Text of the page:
I was going to do a sketch here, but I could see a big black cloud approaching from the west, so I thought I would head back to Hawthorndene.  But the cloud passed over, and the sun came streaming out, so I did manage another sketch - a quick one in charcoal which I finished off indoors.
Another Slumbay Sketch copyright Aileen Grant

I think for once in this sketch I've managed to capture that distinctive shape of Slumbay.  And I quite like the way the treatment of the shore has turned out.  But then, charcoal is such a joy to work with because of the range of effects you can get.

And now it's snowing, and lying. Quite a snowfall. Looking out of the window I can see the lights across the water where the guys are working to try and fix the Strome Road.  I can't believe that they are working 24/7 .... it's a race against time to fix it. Are they really working now in the dark in this blizzard?  They deserve a bankers bonus!

Monday 13 February 2012

Continuing the Gayfield Theme

Today in the studio I continued the theme of Friday's work and had a go at another version of the Gayfield Trees composition.  I thought it would be more interesting with a bit more colour so decided to do some underpainting in gouache (magenta and naples yellow), then I drew into it with charcoal and graphite stick, then added a little blue gouache.

Emerging Gayfield Trees copyright Aileen Grant
In the composition, I had accentuated the angles of the buildings, and was also thinking about the link between the verticals - the columns, the trees and the building on Leopold Place.  So I drew into it further.
Emerging Gayfield Trees copyright Aileen Grant
Actually, looking at this now, this looks kinda interesting - I particularly like the trees. But I was not happy with the colour and carried on, wanting to simplify the colour treatment, adding white and off-white acrylic and more drawing and black ink.

Emerging Gayfield Trees copyright Aileen Grant
I did a bit more to this before finishing, but it was too dark to photgraph...added another car I feel as if I'm getting somewhere with my urban series.  Almost ready to do a proper picture.  But now I'm about to go up north for a few days, so I'll be having a little break from the urban scenes, back to the landscapes.

Sunday 12 February 2012

Spaces and Forms

Have been a bit distracted of late - getting the new website done, the excitement of the RSW show, and also very busy at work.  I really just want to paint, but I suppose there's no way of avoiding doing some PR. (And at the moment, still need to work 3 days.)  The three shows which are on at the RSA are really quite an inspiration - good to see such a range of contemporary work.  Anyway, getting back into the studio for a full day on Friday felt like a real luxury.  But it was hard to get back into the painting groove.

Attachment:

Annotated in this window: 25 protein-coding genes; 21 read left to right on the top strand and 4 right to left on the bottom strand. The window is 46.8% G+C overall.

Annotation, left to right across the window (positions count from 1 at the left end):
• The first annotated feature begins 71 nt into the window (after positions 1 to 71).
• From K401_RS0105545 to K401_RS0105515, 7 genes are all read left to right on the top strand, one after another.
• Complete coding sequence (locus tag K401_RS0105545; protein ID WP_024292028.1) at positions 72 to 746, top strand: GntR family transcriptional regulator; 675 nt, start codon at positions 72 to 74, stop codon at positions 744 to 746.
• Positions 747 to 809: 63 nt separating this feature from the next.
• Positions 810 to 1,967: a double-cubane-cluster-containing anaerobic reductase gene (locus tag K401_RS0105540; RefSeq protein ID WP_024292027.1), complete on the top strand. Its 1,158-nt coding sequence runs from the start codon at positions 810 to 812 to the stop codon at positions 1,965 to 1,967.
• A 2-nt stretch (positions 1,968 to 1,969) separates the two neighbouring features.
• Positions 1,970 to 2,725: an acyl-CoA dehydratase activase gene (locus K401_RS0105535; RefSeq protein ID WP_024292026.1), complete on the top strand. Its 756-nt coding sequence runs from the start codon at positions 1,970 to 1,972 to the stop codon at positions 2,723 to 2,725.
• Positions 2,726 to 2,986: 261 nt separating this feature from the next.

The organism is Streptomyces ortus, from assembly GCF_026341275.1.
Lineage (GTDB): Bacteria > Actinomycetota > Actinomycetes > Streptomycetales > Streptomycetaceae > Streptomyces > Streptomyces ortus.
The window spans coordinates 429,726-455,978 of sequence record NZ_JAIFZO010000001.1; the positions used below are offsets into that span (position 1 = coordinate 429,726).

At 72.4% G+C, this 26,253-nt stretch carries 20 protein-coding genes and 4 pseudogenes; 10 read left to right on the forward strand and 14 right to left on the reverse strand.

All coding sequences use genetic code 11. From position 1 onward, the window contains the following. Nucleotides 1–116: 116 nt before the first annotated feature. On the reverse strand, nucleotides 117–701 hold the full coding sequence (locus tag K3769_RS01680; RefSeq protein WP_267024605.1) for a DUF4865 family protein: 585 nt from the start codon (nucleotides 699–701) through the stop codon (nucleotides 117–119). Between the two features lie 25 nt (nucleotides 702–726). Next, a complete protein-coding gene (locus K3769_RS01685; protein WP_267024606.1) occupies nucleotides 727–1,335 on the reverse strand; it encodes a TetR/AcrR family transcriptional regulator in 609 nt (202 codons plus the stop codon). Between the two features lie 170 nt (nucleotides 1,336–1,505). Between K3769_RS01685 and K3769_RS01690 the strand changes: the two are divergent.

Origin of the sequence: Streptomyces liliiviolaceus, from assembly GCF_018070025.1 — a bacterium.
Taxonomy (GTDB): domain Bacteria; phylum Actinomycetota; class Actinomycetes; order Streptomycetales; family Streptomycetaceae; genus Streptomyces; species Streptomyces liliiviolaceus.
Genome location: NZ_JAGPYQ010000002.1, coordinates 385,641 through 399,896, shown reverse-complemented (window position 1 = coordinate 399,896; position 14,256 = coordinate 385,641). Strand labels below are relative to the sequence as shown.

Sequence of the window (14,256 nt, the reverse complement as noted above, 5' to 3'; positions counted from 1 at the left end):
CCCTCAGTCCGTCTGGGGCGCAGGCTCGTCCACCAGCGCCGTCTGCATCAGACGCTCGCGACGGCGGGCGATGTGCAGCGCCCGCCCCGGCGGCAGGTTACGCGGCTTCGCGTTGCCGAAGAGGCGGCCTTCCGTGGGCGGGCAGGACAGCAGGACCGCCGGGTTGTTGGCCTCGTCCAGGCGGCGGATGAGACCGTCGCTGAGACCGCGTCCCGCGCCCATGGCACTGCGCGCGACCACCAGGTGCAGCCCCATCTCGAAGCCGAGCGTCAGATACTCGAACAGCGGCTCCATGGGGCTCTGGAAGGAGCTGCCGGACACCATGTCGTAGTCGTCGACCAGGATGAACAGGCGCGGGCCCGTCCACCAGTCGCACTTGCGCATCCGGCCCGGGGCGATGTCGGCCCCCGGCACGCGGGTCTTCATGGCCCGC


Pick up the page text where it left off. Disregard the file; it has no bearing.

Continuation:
My starting point was a pencil sketch I did on Caltonhill last year.  I thought it looked quite interesting with the contrast between the dark of the trees and the paler buildings. So I re-sketched it as a thumbnail to see how it looked.

Gayfield Trees (Thumbnail) copyright Aileen Grant
I thought this looked a strong composition, worth having a go at.  So I got a large piece of paper out and made a start.
Gayfield Trees (Emerging) copyright Aileen Grant
I quite like all the verticals in this composition - think that's what makes it interesting.  Not sure I really saw the connection betweeen these verticals when I was working on it (evidence of my degree of distraction).  I paused at this stage, not sure what to use next.
Gayfield Trees (Emerging) copyright Aileen Grant
I added some gouache and mre charcoal and white acrylic.  This had a nice looseness about it that I didn't want to lose.  Now I wanted to add a little more colour, but I have to confess that I was not clear about my palette.  I just grabbed some blue and some coloured ink.

Gayfield Trees (Emerging) copyright Aileen Grant
I still like the composition, and I think the angles of the buildings work OK, but I don't think I've got the palette to my satisfaction.  Too much blue now.  I might try it again with some underpainting to give it more interest.  Also not sure if I like the last version more than the middle version.  To be honest, I found this composition more interesting than the Victoria Street views.  I suppose I was focusing more on the spaces than the buildings and that this made it more interesting.  Maybe there was more opportunity to introduce higgledy-piggeldy-ness.  I think in my fantasy world the buildings are a bit askew.